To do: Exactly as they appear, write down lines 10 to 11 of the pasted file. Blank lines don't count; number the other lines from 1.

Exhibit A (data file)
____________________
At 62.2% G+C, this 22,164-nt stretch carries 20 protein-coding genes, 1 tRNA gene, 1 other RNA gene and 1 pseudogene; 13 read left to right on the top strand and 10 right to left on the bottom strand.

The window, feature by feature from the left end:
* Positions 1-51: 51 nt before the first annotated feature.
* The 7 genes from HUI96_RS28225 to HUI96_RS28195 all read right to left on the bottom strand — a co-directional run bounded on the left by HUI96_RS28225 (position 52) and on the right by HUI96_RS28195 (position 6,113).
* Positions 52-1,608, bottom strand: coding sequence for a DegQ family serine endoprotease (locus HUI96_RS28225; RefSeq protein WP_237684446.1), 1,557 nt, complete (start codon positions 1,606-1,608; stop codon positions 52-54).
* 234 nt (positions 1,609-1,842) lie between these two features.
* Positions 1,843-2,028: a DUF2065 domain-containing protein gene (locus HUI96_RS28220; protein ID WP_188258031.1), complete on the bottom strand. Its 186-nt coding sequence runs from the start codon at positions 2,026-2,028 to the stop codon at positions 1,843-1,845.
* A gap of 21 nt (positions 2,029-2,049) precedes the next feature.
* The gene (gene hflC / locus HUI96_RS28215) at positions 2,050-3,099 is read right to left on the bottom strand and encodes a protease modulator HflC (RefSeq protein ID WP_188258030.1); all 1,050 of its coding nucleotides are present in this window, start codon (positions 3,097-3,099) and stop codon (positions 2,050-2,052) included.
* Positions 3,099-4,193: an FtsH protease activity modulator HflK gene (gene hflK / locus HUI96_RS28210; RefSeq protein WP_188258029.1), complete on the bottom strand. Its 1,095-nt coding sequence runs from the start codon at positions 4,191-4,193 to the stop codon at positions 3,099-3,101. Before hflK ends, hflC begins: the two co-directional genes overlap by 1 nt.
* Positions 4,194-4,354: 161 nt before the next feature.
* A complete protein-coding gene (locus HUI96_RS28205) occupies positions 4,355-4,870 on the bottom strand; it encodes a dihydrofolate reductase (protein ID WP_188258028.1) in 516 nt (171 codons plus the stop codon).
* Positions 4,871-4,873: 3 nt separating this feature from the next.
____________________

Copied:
* Positions 3,099-4,193: an FtsH protease activity modulator HflK gene (gene hflK / locus HUI96_RS28210; RefSeq protein WP_188258029.1), complete on the bottom strand. Its 1,095-nt coding sequence runs from the start codon at positions 4,191-4,193 to the stop codon at positions 3,099-3,101. Before hflK ends, hflC begins: the two co-directional genes overlap by 1 nt.
* Positions 4,194-4,354: 161 nt before the next feature.